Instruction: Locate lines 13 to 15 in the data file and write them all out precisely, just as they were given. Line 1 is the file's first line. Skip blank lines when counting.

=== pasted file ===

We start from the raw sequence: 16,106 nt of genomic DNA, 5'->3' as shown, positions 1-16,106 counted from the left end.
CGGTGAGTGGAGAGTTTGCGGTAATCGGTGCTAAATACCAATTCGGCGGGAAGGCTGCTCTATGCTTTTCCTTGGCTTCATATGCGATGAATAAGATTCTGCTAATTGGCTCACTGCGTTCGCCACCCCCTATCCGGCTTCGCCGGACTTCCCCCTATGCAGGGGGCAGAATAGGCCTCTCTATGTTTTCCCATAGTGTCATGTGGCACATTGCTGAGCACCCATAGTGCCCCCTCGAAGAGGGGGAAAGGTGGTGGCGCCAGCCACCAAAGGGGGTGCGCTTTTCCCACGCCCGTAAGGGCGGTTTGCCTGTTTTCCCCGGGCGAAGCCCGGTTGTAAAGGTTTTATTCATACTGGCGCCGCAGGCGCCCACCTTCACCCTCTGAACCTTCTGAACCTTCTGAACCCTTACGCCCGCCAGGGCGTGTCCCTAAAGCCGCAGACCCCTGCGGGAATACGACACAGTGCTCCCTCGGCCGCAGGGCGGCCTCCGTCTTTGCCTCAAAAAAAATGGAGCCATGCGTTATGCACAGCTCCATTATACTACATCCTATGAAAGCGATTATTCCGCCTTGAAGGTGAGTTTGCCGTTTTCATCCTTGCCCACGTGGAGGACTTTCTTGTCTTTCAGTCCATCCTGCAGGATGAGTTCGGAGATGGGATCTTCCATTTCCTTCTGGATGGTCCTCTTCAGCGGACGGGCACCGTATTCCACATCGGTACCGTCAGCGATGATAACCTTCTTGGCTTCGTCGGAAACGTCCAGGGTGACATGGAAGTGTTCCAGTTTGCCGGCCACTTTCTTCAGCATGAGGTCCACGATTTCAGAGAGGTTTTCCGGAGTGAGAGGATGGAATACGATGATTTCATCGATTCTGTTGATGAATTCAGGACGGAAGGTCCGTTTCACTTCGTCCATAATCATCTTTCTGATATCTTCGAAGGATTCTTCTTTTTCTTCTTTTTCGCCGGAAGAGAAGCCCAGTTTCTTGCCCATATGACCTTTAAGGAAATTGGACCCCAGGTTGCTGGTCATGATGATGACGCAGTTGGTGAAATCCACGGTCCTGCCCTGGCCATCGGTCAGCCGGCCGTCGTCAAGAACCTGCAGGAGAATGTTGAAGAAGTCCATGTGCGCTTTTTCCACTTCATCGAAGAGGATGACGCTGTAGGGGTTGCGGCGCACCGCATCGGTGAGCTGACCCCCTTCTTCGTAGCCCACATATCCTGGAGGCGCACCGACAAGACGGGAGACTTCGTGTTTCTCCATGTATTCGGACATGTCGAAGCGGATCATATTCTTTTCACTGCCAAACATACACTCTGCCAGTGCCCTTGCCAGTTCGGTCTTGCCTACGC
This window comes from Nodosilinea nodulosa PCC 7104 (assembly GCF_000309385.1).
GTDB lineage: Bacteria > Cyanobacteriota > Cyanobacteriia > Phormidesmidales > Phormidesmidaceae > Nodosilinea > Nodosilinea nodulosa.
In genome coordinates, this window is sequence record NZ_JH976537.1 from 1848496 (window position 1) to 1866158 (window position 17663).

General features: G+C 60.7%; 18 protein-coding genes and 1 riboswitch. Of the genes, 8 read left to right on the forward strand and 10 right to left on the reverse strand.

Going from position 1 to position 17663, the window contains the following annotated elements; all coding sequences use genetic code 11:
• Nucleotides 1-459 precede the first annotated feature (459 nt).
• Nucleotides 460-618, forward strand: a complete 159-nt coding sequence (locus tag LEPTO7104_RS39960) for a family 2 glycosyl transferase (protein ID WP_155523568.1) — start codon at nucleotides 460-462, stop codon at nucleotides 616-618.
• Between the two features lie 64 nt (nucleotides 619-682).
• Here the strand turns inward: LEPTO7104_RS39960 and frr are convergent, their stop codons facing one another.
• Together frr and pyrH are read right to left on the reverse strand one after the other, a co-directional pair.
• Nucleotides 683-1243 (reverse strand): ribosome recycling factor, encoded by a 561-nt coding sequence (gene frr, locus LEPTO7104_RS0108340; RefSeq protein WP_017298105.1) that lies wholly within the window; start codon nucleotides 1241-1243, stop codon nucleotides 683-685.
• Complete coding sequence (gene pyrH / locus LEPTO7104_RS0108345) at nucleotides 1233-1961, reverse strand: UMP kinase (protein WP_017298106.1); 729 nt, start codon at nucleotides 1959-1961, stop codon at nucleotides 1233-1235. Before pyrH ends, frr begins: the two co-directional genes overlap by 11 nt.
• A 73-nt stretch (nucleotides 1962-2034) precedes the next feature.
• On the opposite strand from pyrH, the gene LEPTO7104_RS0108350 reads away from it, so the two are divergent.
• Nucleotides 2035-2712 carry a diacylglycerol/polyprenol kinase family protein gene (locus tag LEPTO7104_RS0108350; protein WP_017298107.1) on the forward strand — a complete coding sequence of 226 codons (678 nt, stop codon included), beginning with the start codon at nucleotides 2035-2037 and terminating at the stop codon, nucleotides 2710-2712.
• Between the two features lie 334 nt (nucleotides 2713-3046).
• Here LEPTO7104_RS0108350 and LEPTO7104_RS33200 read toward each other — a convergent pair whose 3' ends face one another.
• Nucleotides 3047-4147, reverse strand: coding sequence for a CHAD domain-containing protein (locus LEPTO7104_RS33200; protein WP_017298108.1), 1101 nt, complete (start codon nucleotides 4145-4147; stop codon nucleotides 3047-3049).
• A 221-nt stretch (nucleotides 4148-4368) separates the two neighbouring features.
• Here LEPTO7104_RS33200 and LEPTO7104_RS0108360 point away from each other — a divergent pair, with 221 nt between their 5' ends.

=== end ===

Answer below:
• Nucleotides 683-1243 (reverse strand): ribosome recycling factor, encoded by a 561-nt coding sequence (gene frr, locus LEPTO7104_RS0108340; RefSeq protein WP_017298105.1) that lies wholly within the window; start codon nucleotides 1241-1243, stop codon nucleotides 683-685.
• Complete coding sequence (gene pyrH / locus LEPTO7104_RS0108345) at nucleotides 1233-1961, reverse strand: UMP kinase (protein WP_017298106.1); 729 nt, start codon at nucleotides 1959-1961, stop codon at nucleotides 1233-1235. Before pyrH ends, frr begins: the two co-directional genes overlap by 11 nt.
• A 73-nt stretch (nucleotides 1962-2034) precedes the next feature.